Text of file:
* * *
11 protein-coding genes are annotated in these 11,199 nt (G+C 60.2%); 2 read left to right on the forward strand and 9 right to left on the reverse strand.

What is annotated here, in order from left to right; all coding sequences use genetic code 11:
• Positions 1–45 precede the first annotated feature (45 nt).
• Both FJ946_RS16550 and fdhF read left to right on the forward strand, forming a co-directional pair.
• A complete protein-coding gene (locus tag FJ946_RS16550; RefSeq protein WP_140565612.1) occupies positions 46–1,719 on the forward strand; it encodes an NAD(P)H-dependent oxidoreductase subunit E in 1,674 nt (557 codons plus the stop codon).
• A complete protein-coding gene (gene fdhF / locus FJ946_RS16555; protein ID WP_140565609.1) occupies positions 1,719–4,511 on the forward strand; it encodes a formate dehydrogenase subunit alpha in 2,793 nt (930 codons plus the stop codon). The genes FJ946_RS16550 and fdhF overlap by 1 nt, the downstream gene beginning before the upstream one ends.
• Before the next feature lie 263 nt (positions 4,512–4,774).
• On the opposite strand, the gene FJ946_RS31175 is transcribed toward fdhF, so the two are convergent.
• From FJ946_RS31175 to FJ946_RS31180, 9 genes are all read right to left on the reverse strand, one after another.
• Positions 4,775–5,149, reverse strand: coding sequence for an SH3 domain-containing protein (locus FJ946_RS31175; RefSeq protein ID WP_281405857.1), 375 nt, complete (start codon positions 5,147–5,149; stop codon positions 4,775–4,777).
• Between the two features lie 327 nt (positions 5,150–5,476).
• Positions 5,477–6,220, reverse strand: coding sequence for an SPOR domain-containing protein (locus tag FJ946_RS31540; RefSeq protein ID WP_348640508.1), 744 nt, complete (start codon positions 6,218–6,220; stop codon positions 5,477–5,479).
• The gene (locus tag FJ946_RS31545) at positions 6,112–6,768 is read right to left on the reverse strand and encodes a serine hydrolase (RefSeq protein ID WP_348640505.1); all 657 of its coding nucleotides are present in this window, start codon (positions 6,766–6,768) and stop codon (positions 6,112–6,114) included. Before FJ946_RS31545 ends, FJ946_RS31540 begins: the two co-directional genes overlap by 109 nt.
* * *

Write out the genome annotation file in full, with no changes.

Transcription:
11 protein-coding genes are annotated in these 11,199 nt (G+C 60.2%); 2 read left to right on the forward strand and 9 right to left on the reverse strand.

What is annotated here, in order from left to right; all coding sequences use genetic code 11:
• Positions 1–45 precede the first annotated feature (45 nt).
• Both FJ946_RS16550 and fdhF read left to right on the forward strand, forming a co-directional pair.
• A complete protein-coding gene (locus tag FJ946_RS16550; RefSeq protein WP_140565612.1) occupies positions 46–1,719 on the forward strand; it encodes an NAD(P)H-dependent oxidoreductase subunit E in 1,674 nt (557 codons plus the stop codon).
• A complete protein-coding gene (gene fdhF / locus FJ946_RS16555; protein ID WP_140565609.1) occupies positions 1,719–4,511 on the forward strand; it encodes a formate dehydrogenase subunit alpha in 2,793 nt (930 codons plus the stop codon). The genes FJ946_RS16550 and fdhF overlap by 1 nt, the downstream gene beginning before the upstream one ends.
• Before the next feature lie 263 nt (positions 4,512–4,774).
• On the opposite strand, the gene FJ946_RS31175 is transcribed toward fdhF, so the two are convergent.
• From FJ946_RS31175 to FJ946_RS31180, 9 genes are all read right to left on the reverse strand, one after another.
• Positions 4,775–5,149, reverse strand: coding sequence for an SH3 domain-containing protein (locus FJ946_RS31175; RefSeq protein ID WP_281405857.1), 375 nt, complete (start codon positions 5,147–5,149; stop codon positions 4,775–4,777).
• Between the two features lie 327 nt (positions 5,150–5,476).
• Positions 5,477–6,220, reverse strand: coding sequence for an SPOR domain-containing protein (locus tag FJ946_RS31540; RefSeq protein ID WP_348640508.1), 744 nt, complete (start codon positions 6,218–6,220; stop codon positions 5,477–5,479).
• The gene (locus tag FJ946_RS31545) at positions 6,112–6,768 is read right to left on the reverse strand and encodes a serine hydrolase (RefSeq protein ID WP_348640505.1); all 657 of its coding nucleotides are present in this window, start codon (positions 6,766–6,768) and stop codon (positions 6,112–6,114) included. Before FJ946_RS31545 ends, FJ946_RS31540 begins: the two co-directional genes overlap by 109 nt.